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Carnasserie Castle


Carnasserie Castle isn't really a castle in the sense that it was not built with the objective of being a defensive strongpoint. What it represents is a statement of the power and position of its owner, John Carswell, who had the title of "Bishop of the Isles". John Carswell was a local lad who made good for himself and he is best remembered for his work to translate the Bible into Gaelic.

This 16th-century castle is really quite complete with the exception of a roof and the several floors that would have been present in both the tower house and adjacent "hall range" where the castle's kitchen and main banqueting hall would have been. There are two complete spiral staircases and we counted 80 steps during the ascent up the staircase in the tower house part of the building. From the top of the tower, you have views along Kilmartin Glen and it is worth the climb for the photo opportunity.

There is some very fine stone masonry in the castle, the most notable being the coat of arms above the entrance. The fine detail of this stonework has weathered over the years, but you can discern enough to appreciate how it might once have appeared and there is an information board nearby with an artist's impression of what it would have originally looked like. Other features to look out for are the large fireplace in the tower house and the little details of the water supply hole cut into the stone surround of the kitchen fireplace... all mod cons!

The castle does have some dark history and was the place of imprisonment for John Campbell of Ardkinglas. He was seemingly tortured here until he confessed to the murder of Duncan Campbell of Cawdor who died in a rather grizzly ambush. There is a spooky feeling about the room that holds the castle well, but we don't know where John might have been held in the castle.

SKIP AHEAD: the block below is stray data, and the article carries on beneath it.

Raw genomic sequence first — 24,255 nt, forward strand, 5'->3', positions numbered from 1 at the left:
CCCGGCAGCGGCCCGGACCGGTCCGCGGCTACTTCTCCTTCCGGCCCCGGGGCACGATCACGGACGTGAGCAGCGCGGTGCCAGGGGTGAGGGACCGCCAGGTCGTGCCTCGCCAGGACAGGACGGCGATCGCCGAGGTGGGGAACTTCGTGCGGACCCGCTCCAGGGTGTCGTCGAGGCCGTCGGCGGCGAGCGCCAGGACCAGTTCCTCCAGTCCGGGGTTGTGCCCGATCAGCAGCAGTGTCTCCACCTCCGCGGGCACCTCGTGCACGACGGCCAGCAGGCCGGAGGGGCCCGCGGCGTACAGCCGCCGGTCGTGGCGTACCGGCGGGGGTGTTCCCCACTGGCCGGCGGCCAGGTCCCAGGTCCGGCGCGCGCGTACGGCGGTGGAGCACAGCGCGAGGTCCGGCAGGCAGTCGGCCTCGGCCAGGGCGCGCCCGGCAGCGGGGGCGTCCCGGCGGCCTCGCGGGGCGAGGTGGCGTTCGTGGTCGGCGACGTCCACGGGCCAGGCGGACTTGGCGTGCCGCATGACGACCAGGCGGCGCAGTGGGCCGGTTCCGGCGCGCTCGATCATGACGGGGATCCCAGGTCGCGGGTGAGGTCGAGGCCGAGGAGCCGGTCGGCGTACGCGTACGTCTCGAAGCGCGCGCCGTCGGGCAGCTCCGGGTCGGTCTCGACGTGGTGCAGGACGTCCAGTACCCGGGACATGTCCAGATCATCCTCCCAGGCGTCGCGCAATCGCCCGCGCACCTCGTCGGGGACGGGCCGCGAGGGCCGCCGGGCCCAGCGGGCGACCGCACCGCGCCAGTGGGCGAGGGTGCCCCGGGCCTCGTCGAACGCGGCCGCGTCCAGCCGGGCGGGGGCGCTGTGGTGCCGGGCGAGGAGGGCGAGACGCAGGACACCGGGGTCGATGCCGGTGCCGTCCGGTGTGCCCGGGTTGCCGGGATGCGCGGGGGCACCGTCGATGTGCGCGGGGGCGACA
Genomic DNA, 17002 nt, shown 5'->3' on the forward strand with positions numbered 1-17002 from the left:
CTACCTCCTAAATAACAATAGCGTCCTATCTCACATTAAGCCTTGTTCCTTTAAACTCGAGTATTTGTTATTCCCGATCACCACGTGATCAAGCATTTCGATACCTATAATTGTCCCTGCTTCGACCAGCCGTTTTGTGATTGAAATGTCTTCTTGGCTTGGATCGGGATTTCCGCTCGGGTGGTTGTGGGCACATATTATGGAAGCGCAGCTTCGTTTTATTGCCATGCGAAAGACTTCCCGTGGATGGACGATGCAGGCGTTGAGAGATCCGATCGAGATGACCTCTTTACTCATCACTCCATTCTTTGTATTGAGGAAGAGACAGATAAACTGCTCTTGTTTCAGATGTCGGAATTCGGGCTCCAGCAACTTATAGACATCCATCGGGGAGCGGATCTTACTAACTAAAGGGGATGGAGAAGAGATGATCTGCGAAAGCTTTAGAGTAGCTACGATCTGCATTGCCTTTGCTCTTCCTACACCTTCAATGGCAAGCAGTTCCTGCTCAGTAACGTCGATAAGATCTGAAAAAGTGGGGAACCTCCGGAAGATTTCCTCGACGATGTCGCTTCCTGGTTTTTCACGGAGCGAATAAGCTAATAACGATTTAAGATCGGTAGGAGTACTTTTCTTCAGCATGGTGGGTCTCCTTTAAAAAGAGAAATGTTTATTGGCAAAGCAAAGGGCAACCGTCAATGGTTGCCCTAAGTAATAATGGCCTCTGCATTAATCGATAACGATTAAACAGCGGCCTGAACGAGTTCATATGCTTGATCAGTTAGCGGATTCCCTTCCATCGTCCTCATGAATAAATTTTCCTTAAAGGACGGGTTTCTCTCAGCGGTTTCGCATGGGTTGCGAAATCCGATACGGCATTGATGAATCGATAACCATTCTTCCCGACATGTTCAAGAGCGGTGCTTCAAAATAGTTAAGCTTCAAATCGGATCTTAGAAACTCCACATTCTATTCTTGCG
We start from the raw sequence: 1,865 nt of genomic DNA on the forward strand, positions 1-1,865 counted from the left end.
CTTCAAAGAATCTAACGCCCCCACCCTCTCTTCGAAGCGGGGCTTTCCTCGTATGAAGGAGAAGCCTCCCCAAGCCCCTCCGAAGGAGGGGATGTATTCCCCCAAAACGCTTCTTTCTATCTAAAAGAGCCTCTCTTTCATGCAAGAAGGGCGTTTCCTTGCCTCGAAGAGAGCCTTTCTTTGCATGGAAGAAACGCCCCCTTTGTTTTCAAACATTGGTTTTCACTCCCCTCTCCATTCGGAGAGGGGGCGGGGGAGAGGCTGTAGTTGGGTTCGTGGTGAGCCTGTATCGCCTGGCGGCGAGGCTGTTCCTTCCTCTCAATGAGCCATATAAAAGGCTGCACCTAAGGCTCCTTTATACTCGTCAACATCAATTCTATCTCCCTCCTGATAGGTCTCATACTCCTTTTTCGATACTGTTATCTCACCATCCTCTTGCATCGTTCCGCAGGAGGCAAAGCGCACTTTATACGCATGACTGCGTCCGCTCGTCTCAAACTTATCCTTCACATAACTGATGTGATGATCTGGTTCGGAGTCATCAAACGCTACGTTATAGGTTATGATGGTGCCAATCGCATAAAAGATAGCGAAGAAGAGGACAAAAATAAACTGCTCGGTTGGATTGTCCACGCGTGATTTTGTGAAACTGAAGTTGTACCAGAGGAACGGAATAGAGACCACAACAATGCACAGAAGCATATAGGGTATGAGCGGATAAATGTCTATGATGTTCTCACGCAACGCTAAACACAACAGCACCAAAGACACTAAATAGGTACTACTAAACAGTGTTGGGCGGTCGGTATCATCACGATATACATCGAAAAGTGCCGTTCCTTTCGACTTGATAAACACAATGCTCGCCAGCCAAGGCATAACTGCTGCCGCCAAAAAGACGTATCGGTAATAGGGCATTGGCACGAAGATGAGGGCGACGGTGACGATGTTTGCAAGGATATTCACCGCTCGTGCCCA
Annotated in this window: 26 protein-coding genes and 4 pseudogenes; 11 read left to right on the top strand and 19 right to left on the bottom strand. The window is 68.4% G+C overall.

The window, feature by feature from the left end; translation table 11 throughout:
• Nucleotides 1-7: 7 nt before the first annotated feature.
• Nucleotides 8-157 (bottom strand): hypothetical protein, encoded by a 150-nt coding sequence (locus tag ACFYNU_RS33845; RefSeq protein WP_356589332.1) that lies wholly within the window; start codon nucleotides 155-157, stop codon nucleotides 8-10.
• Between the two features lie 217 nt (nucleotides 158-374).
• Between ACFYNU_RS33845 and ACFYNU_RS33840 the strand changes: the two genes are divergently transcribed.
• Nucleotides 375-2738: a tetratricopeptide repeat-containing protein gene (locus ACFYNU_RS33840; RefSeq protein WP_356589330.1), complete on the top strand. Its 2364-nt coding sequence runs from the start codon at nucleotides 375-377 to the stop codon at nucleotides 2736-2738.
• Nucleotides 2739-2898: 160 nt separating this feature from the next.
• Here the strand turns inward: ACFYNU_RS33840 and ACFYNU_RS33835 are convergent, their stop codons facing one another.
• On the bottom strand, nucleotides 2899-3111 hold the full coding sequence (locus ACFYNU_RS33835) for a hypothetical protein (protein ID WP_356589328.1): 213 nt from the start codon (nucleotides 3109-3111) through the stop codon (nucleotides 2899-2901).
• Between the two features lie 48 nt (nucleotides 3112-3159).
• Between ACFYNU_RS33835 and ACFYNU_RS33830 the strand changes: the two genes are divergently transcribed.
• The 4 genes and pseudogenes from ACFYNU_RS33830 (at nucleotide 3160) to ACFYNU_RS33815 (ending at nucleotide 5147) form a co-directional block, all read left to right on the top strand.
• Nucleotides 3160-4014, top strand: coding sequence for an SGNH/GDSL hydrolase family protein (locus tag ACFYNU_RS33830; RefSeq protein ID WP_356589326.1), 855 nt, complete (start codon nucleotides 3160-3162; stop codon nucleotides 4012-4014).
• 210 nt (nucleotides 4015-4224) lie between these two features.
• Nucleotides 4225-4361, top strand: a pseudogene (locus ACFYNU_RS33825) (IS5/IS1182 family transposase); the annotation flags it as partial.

The walk up to Carnasserie Castle will take about 10 minutes and the route is obvious. If you can be bothered to carry a picnic up the hill, you will find that there is a nicely maintained grass courtyard area beside the castle which is sheltered from the wind by a surrounding hedge. In theory, the grounds of the castle are fenced to keep sheep out, but they inevitably always find a way in, although not in large enough numbers to spoil the potential for finding a suitable bit of grass for spreading a rug.


Just off the A816 and ~2 miles North of Kilmartin, Argyll

Operated by:

Historic Environment Scotland

Opening Hours:

April to September: Daily, 9.30am to 5.30pm (last entry 5pm)
October to March: Daily, 10am to 4pm (last entry 3.30pm)
The grounds are always open to public.






Information boards in English & Gaelic


No, an uneven path and steps lead up to the castle







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